This amalgamation of  “distinctly frivolous” stories lacks a strong selling-point, but you get the feeling early and often...




Wells, a businessman from Middle America, presents his debut collection of short stories.

A financial advisor by day, Wells pens each of his vignettes like a cost-benefit analysis, leaving the now-informed reader to choose: buy in or not. In “Basic Training,” a gawky Wells leaves the halls of the Ivy League for the fields of Louisiana. Knowing he is never to face the trenches of Vietnam, Wells simply struggles to survive an attack from a backwoods ginger giant named “Red” and the scapegoating by an unfriendly drill sergeant. While Wells never loses the candor that earned him these consequences, he develops an apology reflex that absolves him of blame in the stories that follow. Moments like in “Coast to Coast,” however—where his youthful irreverence triumphs—make for deadpan gold: a father-son rescue mission of a baby lamb is celebrated with a lamb dinner. Similarly, Wells abandons his cautious, cumbersome reference to a transgender character as “he/she” for a more reckless, though cringe-worthy, character sketch: “striking from a distance…with a voice like Robert Mitchum’s in a beef commercial.” The reader can’t help but cheer on such humorous interludes once arriving at narratives like “Bowling Green,” which has all the levity of a legal brief. Having ignored the subtextual history of slavery and segregation in this piece, Wells adds the section “Race”—a sort of post-script apology for having painted a Pleasantville with Marges and Earls, Minnies and Charlies and no mention of this substantive theme. Yet again, Wells is forgiven of his grave missteps in stories like “Three Funerals” where the punch-line is a whimsical, albeit purposeless, crafting of a country song. But Wells never has the chance to beg forgiveness for the blunder in his final and namesake story, “Nude Nuns”; in the span of five pages, Wells manages to speak past the foot in his mouth, flagging lesbians by their footwear and defining a hot tub as a “conversation pit with tits.”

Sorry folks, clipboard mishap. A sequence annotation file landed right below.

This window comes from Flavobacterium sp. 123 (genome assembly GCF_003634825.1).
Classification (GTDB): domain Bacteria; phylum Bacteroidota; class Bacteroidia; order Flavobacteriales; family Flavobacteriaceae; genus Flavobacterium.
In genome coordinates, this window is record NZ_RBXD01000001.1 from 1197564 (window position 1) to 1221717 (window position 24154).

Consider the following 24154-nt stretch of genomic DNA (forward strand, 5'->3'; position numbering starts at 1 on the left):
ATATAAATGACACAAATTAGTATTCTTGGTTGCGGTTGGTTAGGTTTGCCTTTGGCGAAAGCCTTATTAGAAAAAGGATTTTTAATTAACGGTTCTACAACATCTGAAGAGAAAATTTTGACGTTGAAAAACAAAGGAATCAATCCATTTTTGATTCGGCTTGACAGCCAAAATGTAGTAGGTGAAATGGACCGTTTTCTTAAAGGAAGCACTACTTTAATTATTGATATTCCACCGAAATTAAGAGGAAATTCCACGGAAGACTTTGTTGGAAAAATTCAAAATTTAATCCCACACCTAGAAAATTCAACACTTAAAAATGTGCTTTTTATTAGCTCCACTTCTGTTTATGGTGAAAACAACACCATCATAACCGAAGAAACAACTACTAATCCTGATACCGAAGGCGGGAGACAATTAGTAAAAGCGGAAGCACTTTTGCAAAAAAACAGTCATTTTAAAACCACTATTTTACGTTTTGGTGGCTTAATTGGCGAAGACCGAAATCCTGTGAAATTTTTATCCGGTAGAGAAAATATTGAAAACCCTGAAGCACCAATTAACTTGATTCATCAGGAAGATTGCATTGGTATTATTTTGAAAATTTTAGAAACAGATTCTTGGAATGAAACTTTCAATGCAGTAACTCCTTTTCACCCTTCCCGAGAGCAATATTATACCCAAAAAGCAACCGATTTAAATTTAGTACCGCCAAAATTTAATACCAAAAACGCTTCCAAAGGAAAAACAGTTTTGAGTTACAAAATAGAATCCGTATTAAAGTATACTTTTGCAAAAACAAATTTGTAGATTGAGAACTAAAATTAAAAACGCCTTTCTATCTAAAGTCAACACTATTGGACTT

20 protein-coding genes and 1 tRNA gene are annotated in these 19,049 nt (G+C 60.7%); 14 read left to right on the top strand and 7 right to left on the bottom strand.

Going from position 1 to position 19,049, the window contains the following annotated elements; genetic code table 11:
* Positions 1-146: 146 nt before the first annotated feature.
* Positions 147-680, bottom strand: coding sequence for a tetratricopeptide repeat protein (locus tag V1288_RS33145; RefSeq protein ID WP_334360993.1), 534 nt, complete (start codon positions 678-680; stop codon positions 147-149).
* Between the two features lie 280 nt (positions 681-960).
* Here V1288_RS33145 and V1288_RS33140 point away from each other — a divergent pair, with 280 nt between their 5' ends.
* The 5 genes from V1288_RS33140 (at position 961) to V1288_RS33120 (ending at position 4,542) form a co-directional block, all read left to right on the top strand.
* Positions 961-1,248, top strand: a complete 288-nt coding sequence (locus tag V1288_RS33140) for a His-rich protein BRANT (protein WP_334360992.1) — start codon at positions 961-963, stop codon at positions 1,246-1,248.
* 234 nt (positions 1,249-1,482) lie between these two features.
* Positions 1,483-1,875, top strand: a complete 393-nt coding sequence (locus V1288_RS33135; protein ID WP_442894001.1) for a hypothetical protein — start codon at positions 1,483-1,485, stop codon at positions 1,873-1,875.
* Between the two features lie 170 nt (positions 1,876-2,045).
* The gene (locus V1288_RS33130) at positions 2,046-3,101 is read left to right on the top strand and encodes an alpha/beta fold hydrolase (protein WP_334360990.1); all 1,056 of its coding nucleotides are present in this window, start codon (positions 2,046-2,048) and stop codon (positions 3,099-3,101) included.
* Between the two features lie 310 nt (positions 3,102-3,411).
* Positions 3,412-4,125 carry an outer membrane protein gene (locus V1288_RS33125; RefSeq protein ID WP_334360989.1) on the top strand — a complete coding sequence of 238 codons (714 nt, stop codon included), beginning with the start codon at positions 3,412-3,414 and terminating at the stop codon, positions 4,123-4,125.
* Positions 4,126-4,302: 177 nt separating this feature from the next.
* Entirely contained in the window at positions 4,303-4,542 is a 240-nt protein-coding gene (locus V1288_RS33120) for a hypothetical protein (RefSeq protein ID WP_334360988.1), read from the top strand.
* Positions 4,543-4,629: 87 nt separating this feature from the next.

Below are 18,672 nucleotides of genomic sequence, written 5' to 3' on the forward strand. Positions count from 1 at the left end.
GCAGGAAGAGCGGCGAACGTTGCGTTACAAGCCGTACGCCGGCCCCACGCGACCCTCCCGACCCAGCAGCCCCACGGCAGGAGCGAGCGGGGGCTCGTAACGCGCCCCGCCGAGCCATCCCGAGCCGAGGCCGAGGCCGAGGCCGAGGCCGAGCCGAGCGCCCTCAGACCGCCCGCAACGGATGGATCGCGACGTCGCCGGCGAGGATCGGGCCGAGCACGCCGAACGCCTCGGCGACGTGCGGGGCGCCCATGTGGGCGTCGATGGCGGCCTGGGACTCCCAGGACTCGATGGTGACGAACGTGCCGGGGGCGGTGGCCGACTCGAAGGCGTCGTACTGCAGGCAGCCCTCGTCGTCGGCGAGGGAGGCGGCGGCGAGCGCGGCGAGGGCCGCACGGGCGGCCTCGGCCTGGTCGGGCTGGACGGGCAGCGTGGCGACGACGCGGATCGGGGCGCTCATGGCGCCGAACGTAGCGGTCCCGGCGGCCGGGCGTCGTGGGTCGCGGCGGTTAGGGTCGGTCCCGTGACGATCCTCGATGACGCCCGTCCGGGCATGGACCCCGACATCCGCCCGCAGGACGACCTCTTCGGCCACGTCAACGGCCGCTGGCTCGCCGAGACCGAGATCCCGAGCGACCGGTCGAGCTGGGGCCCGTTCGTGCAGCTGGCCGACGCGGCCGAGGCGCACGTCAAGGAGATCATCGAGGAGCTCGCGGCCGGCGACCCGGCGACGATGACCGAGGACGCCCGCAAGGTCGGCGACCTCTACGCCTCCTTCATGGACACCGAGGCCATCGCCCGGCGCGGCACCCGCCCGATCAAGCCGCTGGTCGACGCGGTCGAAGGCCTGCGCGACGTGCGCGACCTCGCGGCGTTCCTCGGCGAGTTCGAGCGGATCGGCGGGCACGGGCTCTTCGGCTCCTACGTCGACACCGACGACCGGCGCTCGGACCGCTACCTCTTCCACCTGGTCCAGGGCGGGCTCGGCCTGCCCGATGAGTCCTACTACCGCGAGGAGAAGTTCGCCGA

This amalgamation of  “distinctly frivolous” stories lacks a strong selling-point, but you get the feeling early and often that Wells doesn’t seem to much care whether he makes the sale so long as he gets to make the pitch.

Pub Date: Oct. 29, 2011

ISBN: 978-1450794343

Page Count: 258

Publisher: CreateSpace

Review Posted Online: Feb. 14, 2012

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A strict report, worthy of sympathy.


A violent surfacing of adolescence (which has little in common with Tarkington's earlier, broadly comic, Seventeen) has a compulsive impact.